Sleep is important to good health, and most people have first hand experience of how a good night’s rest can make a big difference when the body is fighting an infection. Meanwhile, research has shown that sleep loss and poor sleep quality impairs the immune response and can even delay wound healing.
But exactly how sleep confers immune benefits hasn’t been entirely clear.
To understand why this has such an important effect, we need to step back for a minute and look at how T-cells work in the first place.
When fighting an infection, the immune system sends a variety of immune cells into battle, each with a different task. T-cells primarily work on the front line where they recognize and kill infected cells.
Of course, in order for a T-cell to kill an infected cell, it first needs to attach to the cell. To do this, the T-cell activates sticky proteins called integrins. Working a bit like grappling hooks, these proteins help the T-cell latch onto the infected cell long enough to inject toxic molecules.
So these killer T-cells have a short but lethal to-do list: recognize an infected cell – attach to the infected cell – kill the infected cell.
Stoyan Dimitrov, Luciana Besedovsky and their colleagues at the University of Tübingen in Germany believed that sleep might affect this process, so they decided to take a closer look at a collection of molecules known to increase the activity of the Gαs-coupled receptor. These molecules — which include the hormone adrenaline and the inflammatory molecule prostaglandin — are known to suppress immune responses, though it was not known how.
The researchers discovered that this collection of molecules are able to prevent T-cells from activating their sticky integrins. Without active integrins, a T-cell can’t grasp an infected cell in order to kill it.
So, what does this have to do with sleep? Well, levels of hormones and inflammatory molecules change during our nightly snooze. In particular, sleep is associated with lower levels of those molecules that activate the Gαs-coupled receptor, including adrenaline and prostaglandin.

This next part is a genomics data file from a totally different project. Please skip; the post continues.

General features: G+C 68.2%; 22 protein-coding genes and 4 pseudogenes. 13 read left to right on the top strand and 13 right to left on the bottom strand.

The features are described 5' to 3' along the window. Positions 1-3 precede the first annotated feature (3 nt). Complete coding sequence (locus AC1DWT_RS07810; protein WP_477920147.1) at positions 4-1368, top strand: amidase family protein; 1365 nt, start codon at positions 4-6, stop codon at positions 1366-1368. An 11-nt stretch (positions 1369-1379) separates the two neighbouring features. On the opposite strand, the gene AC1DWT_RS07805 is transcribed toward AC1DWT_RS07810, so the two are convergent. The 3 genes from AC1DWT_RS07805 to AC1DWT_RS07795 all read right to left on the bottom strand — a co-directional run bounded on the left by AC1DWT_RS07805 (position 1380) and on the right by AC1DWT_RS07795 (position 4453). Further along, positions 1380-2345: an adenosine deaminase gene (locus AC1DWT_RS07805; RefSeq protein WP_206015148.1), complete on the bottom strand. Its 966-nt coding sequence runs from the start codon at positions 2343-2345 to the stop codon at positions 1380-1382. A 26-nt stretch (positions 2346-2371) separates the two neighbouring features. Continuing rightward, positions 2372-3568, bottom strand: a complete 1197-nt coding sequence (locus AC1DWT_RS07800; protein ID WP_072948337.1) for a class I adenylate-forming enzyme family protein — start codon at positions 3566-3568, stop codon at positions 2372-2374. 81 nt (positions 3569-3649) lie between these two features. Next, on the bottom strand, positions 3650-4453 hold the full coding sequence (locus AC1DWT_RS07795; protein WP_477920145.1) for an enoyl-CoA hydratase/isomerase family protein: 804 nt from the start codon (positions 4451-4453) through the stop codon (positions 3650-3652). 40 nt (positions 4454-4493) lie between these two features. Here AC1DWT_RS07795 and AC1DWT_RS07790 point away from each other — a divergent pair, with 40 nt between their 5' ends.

Dimitrov, Besedovsky and their colleagues reasoned that, because of this, your T-cells have less interference and can do their job better when you sleep.
To test this, the researchers took samples of white blood cells, including T-cells, from healthy volunteers as they either slept through the night or stayed awake all night. The sleeping participants’ blood was collected via an intravenous catheter in their forearms, so they were not disturbed for blood samples during the night.
As predicted, the T-cells of participants who stayed awake had much lower integrin activation than the T-cells of participants who slept.
Thus, the study shows that sleep is good for your immunity because it essentially turns down the dimmer switch on the activity of the Gαs-coupled receptor. Conversely, when we get too little sleep, this receptor becomes more active and makes T-cells less sticky. As a result, T-cells become less efficient at killing off infections.
“Our findings show that sleep has the potential to enhance the efficiency of T cell responses, which is especially relevant in light of the high prevalence of sleep disorders and conditions characterized by impaired sleep, such as depression, chronic stress, aging, and shift work,” says Besedovsky.
The authors say that therapeutic strategies that improve the ability of T-cells to stick to their targets could also be useful in cancer immunotherapy, so that T-cells can better attach to and kill cancer cells.